Sumatran Tiger Appeal

Sumatran Tiger Appeal

Help save a species.

These beautiful animals are in a dire situation.

Due to illegal habitat destruction and poaching the tiger’s population has seen a sharp decline.

Even with the amazing birth of Taronga’s triplets, Pemanah, Tengah and Mawar, the species survival still remains at risk. Their arrival represents just 1% of the entire population left in the world.

By helping our Tigers today you can help protect their wild cousins and save a species.

Why are the numbers declining?

Two years ago there were an estimated 400 Sumatran Tigers left in the wild. In 2 short years, the most recent estimated number is 350.

Of these those left, only 50 are breeding pairs. That is why the birth of Pemanah, Tengah and Mawar is so important.

Illegal deforestation and poaching has had a huge impact on the species survival. One of the largest in-tact Sumatra Tiger habitats, the Way Kambas National Park, is in desperate need of further protection.

"At least a third of the national park land has been significantly degraded by people using it for farming and agriculture.

But there is also an area of really good habitat, which is where you find Sumatran Tiger and rhino and a whole suite of other species. The big challenge there is to keep up monitoring and protection against poaching."

- Andrew Elphinstone, Manager of Conservation, Taronga Conservation Society Australia


Donate online now or call 1300 369 116

All donations of $2 or more are tax-deductible for Australian residents.

Sumatran Tiger. Photo: Guy Dixon
Sumatran Tiger. Photo: Guy Dixon

Taronga's cubs

On 17 January 2019, Taronga welcomed the arrival of three rare Sumatran Tigers cubs.  Mum Kartika gave birth to cubs Pemanah (male), Mawar and Tengah Malam (females).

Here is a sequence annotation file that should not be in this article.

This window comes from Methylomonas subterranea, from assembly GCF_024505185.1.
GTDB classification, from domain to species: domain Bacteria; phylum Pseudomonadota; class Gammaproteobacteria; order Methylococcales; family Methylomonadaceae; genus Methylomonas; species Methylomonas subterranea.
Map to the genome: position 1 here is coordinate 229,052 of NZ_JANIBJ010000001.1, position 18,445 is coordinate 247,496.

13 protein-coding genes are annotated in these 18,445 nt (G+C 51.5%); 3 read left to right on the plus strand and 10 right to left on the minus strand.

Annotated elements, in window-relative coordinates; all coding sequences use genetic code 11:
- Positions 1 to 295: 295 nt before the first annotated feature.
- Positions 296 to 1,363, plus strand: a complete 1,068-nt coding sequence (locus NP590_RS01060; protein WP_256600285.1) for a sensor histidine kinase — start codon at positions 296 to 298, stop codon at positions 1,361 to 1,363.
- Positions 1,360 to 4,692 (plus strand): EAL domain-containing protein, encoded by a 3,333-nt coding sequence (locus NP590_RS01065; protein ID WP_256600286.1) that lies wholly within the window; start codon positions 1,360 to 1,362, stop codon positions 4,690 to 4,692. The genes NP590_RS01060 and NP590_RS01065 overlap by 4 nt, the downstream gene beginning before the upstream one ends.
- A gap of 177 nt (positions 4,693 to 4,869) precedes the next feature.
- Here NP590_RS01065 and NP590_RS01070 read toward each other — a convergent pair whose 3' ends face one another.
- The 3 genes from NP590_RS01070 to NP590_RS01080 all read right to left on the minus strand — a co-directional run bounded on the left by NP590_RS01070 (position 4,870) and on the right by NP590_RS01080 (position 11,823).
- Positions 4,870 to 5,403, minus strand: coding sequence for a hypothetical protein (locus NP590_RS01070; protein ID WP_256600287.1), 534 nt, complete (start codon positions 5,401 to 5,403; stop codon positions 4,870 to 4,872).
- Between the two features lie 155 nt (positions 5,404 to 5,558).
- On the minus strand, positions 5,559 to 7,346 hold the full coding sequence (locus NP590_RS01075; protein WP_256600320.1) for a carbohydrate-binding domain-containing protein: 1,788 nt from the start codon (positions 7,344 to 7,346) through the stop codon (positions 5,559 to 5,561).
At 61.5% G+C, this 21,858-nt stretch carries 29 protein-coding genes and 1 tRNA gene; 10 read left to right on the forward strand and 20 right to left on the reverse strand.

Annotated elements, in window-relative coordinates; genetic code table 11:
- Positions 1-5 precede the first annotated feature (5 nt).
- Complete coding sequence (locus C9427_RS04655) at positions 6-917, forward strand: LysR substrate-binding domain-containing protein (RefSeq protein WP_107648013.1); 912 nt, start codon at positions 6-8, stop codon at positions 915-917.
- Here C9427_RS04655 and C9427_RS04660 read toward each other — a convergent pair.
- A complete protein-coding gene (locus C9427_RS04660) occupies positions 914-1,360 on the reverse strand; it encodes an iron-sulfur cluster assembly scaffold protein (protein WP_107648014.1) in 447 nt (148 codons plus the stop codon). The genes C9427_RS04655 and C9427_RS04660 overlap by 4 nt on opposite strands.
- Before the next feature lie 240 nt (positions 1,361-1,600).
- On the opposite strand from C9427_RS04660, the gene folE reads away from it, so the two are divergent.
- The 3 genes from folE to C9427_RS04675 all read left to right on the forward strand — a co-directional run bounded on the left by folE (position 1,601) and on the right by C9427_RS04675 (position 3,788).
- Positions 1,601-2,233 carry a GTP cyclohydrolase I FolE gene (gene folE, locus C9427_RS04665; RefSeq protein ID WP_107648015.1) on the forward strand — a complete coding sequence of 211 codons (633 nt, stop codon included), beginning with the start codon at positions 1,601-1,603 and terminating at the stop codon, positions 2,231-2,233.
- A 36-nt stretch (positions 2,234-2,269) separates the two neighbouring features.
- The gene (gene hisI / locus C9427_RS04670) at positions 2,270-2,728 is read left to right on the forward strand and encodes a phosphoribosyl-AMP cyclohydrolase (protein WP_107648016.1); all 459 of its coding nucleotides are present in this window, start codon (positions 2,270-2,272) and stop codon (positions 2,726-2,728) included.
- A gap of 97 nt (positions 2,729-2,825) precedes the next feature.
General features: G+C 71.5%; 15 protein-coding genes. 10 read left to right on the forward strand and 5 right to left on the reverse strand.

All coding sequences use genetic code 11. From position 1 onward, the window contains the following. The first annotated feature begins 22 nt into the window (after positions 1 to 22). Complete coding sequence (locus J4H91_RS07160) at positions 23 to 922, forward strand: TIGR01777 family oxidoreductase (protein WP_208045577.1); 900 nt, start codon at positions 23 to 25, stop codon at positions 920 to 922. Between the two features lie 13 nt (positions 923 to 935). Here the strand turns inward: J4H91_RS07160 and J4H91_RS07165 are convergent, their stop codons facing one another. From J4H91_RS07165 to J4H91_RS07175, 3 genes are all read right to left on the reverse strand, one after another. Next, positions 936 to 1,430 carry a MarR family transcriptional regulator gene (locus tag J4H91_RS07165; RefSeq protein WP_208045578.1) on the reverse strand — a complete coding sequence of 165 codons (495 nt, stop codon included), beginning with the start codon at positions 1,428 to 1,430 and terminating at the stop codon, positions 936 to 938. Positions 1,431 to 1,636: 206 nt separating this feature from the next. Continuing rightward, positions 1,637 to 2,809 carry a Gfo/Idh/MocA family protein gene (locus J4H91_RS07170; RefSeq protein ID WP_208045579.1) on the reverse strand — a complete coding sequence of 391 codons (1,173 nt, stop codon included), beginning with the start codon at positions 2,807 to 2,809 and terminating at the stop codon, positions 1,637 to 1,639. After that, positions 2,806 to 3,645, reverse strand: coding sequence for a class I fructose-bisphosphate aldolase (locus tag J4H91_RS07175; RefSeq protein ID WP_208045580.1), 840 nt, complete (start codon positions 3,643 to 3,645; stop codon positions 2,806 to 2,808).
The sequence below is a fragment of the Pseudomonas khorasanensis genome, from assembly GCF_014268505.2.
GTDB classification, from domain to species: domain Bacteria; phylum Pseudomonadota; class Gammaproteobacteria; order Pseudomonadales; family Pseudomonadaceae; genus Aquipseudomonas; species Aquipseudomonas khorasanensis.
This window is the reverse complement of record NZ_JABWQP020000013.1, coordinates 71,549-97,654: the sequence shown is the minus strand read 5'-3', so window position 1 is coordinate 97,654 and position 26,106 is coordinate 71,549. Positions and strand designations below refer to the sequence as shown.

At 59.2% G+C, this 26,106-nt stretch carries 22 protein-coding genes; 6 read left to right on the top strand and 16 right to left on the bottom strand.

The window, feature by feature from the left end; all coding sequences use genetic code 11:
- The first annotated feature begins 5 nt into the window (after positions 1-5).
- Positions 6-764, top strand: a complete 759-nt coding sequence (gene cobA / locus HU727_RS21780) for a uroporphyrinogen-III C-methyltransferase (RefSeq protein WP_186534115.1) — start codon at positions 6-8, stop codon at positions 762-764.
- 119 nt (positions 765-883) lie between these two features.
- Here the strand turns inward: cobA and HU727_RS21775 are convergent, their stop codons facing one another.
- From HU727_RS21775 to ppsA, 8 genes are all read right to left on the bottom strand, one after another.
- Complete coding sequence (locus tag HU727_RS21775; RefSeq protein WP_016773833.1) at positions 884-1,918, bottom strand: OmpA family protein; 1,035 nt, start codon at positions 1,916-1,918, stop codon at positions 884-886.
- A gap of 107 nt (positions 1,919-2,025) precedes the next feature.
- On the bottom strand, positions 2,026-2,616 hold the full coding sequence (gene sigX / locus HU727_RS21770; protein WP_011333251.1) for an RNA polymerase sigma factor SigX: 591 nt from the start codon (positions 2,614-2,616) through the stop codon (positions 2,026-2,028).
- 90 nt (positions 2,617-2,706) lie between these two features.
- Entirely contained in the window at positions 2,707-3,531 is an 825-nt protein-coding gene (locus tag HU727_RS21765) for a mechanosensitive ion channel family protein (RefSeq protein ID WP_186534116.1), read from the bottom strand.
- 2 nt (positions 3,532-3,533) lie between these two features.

These rare cubs represent everything that’s possible in animal conservation, and everything that needs to be done.

The cubs are part of Taronga’s ‘insurance population’ breeding program which ensures the species against extinction.

Our cubs are now two and half years old and are not so little. 

Mawar (meaning Rose in Indonesian) is the most active of the three – she’s playful and inquisitive. Her sister Tengah (meaning Midnight) is more calm and reserved. And Pemanah (meaning Archer) loves to explore and play.

Sumatran Tiger. Photo: Guy Dixon
Kids up close to a Sumatran Tiger.
Kids up close to a Sumatran Tiger.

Making a difference

Protecting the Sumatran Tigers against habitat loss and poaching is imperative.

With your help, Taronga is working towards reducing the demand for forest products such as palm oil. You are also helping local communities find or create an alternative source of income in an effort to further reduce the destruction of the tiger habitat.

With your kind and generous gift today we can continue our insurance population breeding program, help equip the rangers protecting the tigers against poachers and work towards restoring some of the last in-tact Sumatran Tiger habitat.

Donate today to help stop them from sliding further toward extinction.

Kids up close to a Sumatran Tiger.